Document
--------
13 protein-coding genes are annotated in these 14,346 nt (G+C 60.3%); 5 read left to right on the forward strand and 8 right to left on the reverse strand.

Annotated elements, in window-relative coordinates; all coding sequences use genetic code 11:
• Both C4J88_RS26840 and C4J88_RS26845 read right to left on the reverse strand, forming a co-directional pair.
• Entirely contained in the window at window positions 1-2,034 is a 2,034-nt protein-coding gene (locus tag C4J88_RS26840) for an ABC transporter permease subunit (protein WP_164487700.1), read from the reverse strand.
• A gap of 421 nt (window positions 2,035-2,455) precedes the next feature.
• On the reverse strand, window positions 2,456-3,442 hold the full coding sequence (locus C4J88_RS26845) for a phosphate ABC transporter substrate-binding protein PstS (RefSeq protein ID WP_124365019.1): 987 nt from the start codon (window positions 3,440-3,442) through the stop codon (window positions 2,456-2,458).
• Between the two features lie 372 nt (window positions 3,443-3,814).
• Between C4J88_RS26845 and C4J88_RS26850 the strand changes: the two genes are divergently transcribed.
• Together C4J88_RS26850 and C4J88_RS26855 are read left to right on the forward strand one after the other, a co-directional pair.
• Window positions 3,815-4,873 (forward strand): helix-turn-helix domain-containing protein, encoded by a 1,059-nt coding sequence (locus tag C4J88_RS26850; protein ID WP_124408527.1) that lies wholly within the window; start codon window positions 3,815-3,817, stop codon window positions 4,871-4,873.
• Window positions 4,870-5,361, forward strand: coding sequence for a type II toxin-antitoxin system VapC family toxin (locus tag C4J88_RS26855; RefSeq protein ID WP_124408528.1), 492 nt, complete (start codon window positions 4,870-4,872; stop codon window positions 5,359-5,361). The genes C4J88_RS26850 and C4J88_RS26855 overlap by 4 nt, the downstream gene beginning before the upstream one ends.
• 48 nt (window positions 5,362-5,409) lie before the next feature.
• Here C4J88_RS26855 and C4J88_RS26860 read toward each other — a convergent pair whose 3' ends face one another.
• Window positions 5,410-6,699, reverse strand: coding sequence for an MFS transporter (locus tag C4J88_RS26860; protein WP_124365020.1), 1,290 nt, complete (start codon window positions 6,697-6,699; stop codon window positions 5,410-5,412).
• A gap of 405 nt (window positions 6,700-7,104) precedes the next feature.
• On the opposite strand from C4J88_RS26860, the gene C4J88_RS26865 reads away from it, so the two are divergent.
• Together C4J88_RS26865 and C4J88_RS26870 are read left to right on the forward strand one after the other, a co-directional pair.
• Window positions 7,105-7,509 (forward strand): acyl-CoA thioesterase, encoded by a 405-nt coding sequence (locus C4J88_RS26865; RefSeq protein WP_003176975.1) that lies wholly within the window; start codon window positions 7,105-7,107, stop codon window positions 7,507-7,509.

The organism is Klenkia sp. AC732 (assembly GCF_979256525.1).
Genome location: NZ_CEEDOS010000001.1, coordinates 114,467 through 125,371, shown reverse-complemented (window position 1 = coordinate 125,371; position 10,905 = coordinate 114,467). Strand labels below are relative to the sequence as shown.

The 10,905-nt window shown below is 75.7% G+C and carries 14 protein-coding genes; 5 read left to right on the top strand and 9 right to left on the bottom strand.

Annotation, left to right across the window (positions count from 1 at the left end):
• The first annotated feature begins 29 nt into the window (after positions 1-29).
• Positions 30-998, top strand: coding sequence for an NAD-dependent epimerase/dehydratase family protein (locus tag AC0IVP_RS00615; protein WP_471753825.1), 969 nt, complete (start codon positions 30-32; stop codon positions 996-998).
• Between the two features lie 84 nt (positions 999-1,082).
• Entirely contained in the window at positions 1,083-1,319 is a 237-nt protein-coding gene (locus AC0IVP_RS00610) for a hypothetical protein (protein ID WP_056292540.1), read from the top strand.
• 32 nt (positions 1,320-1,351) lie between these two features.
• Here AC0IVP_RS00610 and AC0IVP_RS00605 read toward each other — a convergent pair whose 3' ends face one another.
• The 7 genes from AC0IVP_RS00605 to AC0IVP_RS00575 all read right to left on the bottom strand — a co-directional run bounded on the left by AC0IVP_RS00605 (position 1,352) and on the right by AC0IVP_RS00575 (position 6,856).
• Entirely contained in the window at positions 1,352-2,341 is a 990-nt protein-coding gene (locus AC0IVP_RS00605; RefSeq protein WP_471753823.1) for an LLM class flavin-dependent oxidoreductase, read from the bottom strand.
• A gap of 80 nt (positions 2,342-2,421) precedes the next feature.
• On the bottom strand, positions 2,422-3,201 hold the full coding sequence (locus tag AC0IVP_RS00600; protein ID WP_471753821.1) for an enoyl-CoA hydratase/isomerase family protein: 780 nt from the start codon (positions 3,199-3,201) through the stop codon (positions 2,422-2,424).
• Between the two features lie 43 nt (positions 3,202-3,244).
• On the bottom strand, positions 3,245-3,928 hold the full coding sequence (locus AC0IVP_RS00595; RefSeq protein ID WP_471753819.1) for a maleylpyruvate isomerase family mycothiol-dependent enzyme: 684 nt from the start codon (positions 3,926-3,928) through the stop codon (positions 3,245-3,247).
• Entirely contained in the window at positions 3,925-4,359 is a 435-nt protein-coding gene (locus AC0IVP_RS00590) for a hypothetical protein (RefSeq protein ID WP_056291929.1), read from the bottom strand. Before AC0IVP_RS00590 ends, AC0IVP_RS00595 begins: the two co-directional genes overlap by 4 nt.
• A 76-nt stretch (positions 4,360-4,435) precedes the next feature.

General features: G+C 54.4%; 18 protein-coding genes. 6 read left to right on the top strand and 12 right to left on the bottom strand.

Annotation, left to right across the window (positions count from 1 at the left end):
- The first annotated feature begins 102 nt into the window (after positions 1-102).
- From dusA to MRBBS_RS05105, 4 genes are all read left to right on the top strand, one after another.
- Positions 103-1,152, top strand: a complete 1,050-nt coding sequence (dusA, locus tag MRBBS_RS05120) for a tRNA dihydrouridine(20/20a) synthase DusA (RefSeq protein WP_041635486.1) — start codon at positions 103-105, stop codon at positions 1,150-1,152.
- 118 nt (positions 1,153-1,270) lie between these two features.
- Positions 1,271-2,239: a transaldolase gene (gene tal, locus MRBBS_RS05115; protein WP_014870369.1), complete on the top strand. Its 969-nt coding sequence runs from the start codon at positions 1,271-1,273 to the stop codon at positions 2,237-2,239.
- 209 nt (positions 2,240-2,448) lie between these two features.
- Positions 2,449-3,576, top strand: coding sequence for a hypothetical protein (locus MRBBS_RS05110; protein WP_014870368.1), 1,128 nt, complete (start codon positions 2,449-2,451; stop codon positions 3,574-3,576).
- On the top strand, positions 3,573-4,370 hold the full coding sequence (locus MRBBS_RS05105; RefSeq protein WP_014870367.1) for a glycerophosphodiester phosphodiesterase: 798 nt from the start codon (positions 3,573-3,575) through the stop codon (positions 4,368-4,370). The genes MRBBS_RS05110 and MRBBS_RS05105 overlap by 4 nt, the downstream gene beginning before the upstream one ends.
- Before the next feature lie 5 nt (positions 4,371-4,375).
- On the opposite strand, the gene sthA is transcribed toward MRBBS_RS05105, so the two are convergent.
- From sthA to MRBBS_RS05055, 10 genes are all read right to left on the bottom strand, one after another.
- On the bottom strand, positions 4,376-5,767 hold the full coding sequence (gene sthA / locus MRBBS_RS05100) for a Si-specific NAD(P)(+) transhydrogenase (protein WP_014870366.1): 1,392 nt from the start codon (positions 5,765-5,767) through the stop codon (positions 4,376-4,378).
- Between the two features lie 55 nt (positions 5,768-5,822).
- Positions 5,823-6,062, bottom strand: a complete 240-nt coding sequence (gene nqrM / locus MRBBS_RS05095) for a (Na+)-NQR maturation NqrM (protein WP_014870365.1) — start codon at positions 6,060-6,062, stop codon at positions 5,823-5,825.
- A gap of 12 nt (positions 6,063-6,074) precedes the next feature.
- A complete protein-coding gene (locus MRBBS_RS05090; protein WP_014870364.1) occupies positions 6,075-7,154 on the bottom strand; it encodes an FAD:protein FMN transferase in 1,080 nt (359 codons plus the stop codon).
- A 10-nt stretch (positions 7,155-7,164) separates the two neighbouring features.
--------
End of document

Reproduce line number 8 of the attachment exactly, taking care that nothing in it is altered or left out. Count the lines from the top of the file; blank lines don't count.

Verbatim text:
• Between C4J88_RS26845 and C4J88_RS26850 the strand changes: the two genes are divergently transcribed.